Its yield and quality will never knock your socks off. But bromegrass is dependable, almost always producing respectable yields of highly digestible forage for haying or grazing.

This cool-season grass can't compete with alfalfa on the best Midwestern fields. But it's easier and less expensive to grow, it's more persistent and is a good choice for marginal fields where alfalfa doesn't do well.

“That good river bottom ground is usually not the place for it,” says Gary Fuller, a commercial hay grower from Emporia, KS.

Fuller grows 300-400 acres of bromegrass, along with 200-300 acres of alfalfa and 2,000-2,500 acres of prairie hay. The bromegrass is mostly on highly erodible fields and fields with alkali soils.

“It's a good, consistent crop for upland ground,” he says.

He gets just one bromegrass cutting, up to 3 tons/acre in a good year, plus usually some fall grazing for his dad's beef cattle. The fall grazing is a big plus for bromegrass growers in his area.

“It's a good way to start fall calves,” says Fuller. “They can get them out there away from the dusty or muddy feedyards, and with pellets or a protein source, they'll gain a couple pounds a day.”

He sells his brome hay mostly to horse owners, hauling it as far as Tennessee, Texas and Colorado.

“The horse people have always liked it, and the feedlots are starting to chirp up on it nowadays,” says Fuller.

It sometimes brings a premium over prairie hay, he says, because it's higher in protein, at 10-12%.

“Bromegrass has a reputation as being good hay,” agrees Gary Kilgore, Kansas State University's southeast area agronomist at Chanute. “It's normally not a problem for producers to sell all the brome hay they have for sale. If you've got it, it's pretty good property.”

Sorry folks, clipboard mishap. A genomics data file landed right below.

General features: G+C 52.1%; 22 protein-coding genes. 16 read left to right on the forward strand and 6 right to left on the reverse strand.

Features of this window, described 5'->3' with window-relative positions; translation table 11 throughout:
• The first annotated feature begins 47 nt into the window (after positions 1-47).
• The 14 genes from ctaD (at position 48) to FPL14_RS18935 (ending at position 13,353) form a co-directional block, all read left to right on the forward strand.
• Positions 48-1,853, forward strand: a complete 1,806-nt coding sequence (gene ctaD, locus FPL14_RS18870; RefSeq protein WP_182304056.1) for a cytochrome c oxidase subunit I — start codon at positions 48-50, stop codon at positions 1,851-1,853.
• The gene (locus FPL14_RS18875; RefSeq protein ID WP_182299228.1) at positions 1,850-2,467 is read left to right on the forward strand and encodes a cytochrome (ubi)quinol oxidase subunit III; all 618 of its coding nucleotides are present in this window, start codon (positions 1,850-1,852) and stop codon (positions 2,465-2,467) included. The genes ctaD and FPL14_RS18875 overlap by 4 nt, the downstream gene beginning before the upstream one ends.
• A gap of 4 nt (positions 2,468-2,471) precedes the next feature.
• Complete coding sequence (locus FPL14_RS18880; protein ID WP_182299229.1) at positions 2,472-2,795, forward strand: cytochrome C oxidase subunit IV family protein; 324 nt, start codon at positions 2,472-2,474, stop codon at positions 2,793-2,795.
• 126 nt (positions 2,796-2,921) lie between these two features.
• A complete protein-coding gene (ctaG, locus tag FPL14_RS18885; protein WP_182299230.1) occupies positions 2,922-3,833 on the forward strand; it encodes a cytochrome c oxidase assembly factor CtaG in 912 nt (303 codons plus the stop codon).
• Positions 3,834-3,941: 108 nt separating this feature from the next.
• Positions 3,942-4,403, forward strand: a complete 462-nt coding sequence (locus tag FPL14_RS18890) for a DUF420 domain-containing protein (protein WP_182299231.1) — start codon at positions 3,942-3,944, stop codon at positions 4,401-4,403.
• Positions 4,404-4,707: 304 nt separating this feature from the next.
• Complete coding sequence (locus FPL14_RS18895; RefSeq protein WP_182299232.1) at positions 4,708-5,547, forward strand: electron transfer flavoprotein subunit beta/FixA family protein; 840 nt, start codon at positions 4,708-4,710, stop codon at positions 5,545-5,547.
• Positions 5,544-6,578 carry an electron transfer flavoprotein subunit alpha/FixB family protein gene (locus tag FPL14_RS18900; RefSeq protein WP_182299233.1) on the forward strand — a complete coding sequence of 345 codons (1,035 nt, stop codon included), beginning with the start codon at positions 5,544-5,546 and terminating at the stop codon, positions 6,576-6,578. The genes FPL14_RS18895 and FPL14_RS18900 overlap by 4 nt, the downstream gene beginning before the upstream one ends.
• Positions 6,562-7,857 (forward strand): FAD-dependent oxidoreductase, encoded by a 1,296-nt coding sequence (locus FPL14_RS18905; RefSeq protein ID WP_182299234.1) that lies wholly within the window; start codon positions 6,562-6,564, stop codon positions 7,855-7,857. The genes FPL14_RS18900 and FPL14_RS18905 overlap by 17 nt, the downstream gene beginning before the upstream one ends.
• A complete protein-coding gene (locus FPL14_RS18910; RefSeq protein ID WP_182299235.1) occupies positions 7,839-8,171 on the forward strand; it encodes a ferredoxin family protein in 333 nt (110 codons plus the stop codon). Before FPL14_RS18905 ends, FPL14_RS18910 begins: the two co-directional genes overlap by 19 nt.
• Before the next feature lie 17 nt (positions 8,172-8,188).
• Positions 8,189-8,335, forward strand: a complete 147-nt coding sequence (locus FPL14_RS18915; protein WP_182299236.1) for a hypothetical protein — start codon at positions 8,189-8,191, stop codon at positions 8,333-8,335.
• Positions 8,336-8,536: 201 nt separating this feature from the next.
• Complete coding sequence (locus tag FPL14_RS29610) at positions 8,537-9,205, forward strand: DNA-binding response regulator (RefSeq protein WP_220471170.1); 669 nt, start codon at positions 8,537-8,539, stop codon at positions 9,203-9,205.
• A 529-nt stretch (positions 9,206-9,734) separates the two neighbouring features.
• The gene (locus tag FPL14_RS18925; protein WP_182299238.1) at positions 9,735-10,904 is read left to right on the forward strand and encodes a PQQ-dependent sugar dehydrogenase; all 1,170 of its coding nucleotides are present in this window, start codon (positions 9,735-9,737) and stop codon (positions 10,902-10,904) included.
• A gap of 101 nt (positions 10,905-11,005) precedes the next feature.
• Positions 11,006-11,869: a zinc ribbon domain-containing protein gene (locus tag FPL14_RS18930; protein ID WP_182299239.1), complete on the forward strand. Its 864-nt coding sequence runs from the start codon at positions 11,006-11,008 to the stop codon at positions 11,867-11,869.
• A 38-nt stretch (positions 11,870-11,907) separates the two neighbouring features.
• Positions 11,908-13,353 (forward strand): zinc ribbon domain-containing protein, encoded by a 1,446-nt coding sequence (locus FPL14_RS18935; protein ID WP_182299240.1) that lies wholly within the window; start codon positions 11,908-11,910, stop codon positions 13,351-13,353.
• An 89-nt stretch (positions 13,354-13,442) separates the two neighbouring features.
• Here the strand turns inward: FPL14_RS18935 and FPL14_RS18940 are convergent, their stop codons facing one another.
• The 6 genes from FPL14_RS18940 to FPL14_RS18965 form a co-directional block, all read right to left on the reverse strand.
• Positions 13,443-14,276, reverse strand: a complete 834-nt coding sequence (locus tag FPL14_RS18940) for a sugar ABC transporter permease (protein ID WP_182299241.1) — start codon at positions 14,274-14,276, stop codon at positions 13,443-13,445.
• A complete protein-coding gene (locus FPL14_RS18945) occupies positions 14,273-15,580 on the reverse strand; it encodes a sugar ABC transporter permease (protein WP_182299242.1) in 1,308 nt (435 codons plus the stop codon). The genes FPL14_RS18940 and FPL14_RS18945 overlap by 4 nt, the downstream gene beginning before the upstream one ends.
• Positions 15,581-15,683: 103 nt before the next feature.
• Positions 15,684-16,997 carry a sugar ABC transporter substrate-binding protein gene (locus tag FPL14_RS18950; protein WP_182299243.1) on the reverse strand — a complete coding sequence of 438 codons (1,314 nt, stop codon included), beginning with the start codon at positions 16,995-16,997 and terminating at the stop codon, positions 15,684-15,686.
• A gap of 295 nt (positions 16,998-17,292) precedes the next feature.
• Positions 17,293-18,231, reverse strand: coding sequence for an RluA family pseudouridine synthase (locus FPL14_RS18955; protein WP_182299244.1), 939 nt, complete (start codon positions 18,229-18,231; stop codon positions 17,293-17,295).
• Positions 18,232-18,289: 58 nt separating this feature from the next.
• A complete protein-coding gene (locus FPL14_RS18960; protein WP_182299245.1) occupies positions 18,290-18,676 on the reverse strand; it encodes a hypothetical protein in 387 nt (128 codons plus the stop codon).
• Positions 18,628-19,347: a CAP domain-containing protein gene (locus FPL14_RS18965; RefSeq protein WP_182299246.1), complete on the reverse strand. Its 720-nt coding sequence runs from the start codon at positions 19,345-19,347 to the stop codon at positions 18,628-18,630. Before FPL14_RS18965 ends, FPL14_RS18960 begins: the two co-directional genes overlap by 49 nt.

Its digestibility is its strongest selling point, says Kilgore.

“When cattlemen buy yearlings and bring them in from the sale or wherever, the first thing they like to start them out on is some good brome hay,” he says.

“Fairly early cut brome is an excellent forage for horses,” Kilgore adds. “As far as I'm concerned, it's just as good as orchardgrass and probably timothy.”

In Kansas, brome hay prices have stayed in the $70-80/ton range the past few years, he says. This year, though, prices for all types of hay are running higher.

According to Kilgore, Kansas is a leading bromegrass-producing state, with 750,000 acres of it, mostly in the eastern part. About a third of it is cut for hay. The crop uses spring moisture to produce a good first cutting most years.

“If we have a little rain in spring, we're normally assured of a bromegrass crop,” he says.

Sharp growers like Fuller get about 3 tons/acre from the first cutting, but it's usually also the last one. Kilgore urges growers to try for a second cutting in early October. It won't be as big as the first, but will be higher in quality and probably will bring a higher price if sold.

Properly timing the first cutting maximizes quality and increases the odds of getting a second one. Like most grasses, bromegrass should be cut at or shortly after heading, usually in late May or early June in Kansas. Cutting then also permits some regrowth that will protect crowns from the intense summer heat that's likely to follow.

Warning: Don't cut the crop too short. Bromegrass plants die quickly if the crowns are sliced by cutting machines. That problem seems to be most prevalent with disc mowers, says Kilgore.

“When I talk to producers I really try to get them to set the mower, whatever mower it is, to always leave a 3” stubble. Then they're assured of more rapid regrowth and certainly aren't going to injure the crowns.”

Applying a broadleaf herbicide when needed and proper fertilization are two other keys to keeping bromegrass productive. Kilgore recommends annual applications of nitrogen and phosphorus, plus potassium if the soil test calls for it. They can be applied anytime in winter, but should be on at least two weeks before visual spring green-up.

If you expect to get a second cutting, apply another 50 lbs of actual N after a rain in mid- to late August or early September. That will add a ton of forage to the fall harvest, says Kilgore.

“I normally tell people to wait until the rain comes and then turn around and fertilize it fairly quickly so we can get the uptake of that N.”

Well-managed bromegrass will yield well for 30-40 years or more, says Kilgore. But a lot of old brome stands in Kansas are no longer productive. Typically, they've been cut too late and haven't been fertilized sufficiently, especially with phosphorus.

“We can actually bring those stands back with some proper phosphate application along with N and proper cutting,” says Kilgore.